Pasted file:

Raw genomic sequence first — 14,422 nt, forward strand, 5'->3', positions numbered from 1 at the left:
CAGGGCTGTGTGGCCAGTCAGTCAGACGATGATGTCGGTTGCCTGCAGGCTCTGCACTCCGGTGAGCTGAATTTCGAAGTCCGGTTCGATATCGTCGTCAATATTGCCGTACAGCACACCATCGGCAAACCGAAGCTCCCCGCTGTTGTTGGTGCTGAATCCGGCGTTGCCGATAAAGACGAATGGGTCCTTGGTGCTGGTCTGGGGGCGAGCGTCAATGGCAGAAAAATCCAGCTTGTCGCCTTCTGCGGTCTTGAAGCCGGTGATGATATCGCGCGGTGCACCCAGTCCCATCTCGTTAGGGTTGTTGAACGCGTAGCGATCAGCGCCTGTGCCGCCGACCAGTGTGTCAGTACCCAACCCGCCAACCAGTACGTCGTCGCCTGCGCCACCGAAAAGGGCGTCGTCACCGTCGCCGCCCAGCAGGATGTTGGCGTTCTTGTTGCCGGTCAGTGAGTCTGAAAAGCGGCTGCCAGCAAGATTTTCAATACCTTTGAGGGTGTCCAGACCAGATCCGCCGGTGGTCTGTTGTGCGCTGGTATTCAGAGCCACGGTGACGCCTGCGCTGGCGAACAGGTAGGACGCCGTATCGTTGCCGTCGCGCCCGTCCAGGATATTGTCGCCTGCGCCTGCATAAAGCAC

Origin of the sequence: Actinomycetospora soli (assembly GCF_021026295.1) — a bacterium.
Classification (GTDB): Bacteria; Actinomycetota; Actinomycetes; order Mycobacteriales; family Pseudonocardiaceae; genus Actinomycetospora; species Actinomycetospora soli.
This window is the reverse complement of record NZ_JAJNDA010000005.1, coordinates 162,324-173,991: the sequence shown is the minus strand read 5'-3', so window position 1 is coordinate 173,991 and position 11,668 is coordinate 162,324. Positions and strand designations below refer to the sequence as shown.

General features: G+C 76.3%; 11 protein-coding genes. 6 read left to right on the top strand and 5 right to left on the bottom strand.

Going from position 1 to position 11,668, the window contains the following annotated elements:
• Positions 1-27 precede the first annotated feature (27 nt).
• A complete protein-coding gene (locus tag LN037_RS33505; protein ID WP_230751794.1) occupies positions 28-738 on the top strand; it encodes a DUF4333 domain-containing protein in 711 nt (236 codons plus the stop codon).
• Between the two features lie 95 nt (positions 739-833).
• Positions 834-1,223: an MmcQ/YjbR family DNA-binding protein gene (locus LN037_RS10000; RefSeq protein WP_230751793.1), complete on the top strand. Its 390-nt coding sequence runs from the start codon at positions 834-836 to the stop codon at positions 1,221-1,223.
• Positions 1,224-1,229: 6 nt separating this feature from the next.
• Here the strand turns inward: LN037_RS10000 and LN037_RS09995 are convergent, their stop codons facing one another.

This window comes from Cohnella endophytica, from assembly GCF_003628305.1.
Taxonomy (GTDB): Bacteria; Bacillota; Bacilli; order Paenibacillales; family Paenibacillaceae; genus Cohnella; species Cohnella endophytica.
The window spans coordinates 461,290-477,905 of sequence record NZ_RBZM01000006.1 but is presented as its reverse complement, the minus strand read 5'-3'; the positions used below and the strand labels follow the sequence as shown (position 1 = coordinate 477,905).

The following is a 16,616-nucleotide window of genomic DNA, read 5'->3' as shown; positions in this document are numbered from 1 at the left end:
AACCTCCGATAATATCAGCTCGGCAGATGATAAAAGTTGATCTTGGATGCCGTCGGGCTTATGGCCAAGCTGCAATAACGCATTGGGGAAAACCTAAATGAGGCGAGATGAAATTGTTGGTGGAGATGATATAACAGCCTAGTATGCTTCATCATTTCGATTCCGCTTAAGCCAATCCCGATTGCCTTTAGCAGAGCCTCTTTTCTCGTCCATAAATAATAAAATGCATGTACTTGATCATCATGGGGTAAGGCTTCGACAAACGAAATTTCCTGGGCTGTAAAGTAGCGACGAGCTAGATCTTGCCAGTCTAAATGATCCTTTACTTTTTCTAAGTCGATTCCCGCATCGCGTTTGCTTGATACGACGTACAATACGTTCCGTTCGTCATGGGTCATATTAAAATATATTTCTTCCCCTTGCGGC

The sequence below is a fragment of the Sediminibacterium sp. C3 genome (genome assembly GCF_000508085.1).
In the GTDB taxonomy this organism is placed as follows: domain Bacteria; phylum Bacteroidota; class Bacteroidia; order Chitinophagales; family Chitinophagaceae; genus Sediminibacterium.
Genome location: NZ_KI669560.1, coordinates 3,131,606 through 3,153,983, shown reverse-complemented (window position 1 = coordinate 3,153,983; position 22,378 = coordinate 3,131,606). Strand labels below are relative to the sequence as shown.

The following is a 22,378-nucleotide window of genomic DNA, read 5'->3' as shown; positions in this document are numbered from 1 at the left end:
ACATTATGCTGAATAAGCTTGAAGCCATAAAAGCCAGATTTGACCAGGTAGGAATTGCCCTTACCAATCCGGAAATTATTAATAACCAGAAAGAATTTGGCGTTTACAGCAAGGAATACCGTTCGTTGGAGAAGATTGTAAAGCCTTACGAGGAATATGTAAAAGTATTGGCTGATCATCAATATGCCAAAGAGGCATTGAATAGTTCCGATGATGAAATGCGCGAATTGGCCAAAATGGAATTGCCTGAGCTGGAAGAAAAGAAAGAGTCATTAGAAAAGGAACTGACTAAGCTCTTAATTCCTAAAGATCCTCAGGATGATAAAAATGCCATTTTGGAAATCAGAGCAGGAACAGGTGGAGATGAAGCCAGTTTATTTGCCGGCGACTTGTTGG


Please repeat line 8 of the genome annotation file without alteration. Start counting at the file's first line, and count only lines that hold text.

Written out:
• Positions 1-27 precede the first annotated feature (27 nt).